US 5354310 A
A medical implant particularly suited for stabilizing an aortic aneurism. The implant is intended to be inserted into the patient and expanded to bring a graft into contact with inner wall linings of a blood vessel. The act of expanding the device also causes the device to separate from an insertion catheter used in placing the device. A preferred implant includes two plastic tubes spaced apart by a wire mesh that expands as the two tubes are moved closer together. A flexible graft covers the wire mesh so that as the mesh expands, the graft contacts inner wall linings of a blood vessel, typically the aortic artery.
1. A medical implant device comprising:
a pair of axially spaced apart flexible tubes;
a tubular mesh connected between said tubes, said tubular mesh expandable from a first position to a second position having an outer diameter greater than the outer diameters of said tubes upon relative axial movement of said tubes toward one another;
a flexible core extending through said tubes and said mesh, said core having an end portion attached to one of said tubes; and
a locking device located at least partially within the axial extent of said mesh for fixing said tubes in a relative axial position to maintain said mesh in the second position.
2. The medical implant device of claim 1 further including a flexible tubular graft located radially outwardly of said mesh for engaging a wall lining of a vessel when said mesh is in the second position.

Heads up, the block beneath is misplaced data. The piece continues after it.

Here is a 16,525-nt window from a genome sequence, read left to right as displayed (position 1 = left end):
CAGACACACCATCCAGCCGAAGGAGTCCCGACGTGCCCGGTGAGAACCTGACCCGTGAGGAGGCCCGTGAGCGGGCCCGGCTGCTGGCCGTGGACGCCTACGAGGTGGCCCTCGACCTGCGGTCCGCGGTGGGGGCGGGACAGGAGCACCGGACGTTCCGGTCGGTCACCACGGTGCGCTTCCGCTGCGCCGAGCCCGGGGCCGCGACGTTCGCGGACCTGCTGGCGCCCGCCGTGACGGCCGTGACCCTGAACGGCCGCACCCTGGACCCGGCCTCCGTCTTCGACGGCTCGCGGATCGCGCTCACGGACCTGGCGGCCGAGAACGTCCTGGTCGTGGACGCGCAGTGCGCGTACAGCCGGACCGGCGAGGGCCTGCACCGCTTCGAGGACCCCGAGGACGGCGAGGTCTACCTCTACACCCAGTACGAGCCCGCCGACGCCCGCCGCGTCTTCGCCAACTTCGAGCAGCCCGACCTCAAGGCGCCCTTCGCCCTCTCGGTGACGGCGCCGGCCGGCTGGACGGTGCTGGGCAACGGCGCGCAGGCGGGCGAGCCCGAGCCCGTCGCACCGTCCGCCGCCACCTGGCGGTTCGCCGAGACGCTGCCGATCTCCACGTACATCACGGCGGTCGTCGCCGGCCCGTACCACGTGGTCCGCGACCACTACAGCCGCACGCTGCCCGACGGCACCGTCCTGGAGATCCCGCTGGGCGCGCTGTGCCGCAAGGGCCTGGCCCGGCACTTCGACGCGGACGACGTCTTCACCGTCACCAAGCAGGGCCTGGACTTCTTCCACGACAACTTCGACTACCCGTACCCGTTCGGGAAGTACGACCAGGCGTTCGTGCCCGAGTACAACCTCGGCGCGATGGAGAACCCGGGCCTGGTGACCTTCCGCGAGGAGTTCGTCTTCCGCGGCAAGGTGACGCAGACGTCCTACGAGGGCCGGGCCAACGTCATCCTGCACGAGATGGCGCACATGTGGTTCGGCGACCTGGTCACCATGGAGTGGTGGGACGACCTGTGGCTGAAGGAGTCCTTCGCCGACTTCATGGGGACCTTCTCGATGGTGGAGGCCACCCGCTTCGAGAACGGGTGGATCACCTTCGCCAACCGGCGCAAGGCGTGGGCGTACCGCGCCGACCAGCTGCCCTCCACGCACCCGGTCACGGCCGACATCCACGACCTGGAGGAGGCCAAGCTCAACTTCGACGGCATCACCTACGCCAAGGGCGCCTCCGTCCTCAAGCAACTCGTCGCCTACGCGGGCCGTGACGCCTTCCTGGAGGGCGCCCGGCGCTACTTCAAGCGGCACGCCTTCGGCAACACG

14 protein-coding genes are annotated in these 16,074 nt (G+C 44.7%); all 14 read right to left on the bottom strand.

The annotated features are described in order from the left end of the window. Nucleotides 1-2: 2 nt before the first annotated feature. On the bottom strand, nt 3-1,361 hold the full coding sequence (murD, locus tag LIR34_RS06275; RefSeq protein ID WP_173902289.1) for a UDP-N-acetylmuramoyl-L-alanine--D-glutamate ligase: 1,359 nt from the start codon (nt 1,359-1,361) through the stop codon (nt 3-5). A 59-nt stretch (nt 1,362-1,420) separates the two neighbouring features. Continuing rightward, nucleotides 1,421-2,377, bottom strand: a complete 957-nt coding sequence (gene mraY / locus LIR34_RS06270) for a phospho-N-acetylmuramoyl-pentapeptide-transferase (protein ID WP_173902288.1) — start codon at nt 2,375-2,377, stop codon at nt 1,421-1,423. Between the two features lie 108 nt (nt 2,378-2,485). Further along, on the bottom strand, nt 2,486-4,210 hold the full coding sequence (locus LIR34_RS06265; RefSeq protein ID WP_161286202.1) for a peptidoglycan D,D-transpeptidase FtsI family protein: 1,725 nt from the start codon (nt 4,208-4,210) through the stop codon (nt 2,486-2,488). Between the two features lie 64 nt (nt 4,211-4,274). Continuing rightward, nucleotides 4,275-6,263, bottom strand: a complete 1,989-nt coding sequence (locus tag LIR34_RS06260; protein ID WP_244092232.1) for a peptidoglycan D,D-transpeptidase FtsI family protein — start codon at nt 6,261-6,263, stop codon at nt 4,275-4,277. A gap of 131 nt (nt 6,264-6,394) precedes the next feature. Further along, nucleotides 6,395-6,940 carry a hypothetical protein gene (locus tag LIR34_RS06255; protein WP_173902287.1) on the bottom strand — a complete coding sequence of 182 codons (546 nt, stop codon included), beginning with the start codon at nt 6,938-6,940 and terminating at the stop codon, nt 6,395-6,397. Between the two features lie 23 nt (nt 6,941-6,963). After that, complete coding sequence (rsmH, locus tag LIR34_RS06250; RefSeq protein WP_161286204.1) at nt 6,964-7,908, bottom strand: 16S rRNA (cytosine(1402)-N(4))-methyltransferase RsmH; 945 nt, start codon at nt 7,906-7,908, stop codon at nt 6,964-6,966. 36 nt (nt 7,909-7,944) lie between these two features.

3. The medical implant device of claim 2 further including at least one thread having one end connected to one of said tubes and one end connected to said graft.
4. The medical implant device of claim 1 wherein a portion of said mesh is embedded within one of said tubes.
5. The medical implant device of claim 1 wherein said locking device comprises a cone-shaped wedge for frictional engagement with one end of said tube attached to said core to hold said tubes in a relatively spaced condition.
6. The apparatus of claim 1 further including a coupling for connecting an actuator with said core, said coupling separable to permit said core in the medical implant device to release from said actuator as the mesh is expanded to a limit.
7. Apparatus comprising:
8. The apparatus of claim 7 further including a coupling for connecting said actuator means with said core, said coupling separable to permit said core of the medical implant device to release from said actuator means in said catheter sheath as the mesh is expanded to an expansion limit.
9. The apparatus of claim 8 wherein said tubular sheath has an axial end surface for abutting one of said tubes to limit movement of said tube as the other tube is retracted by said core.
10. The apparatus of claim 7 wherein said locking device comprises a cone-shaped member attached to one of said two tubes, said cone-shaped member having a diameter greater than an inside diameter of a distalmost one of said two tubes to frictionally engage an inner surface of said distalmost tube as it is moved toward a proximal one of said tubes by said core.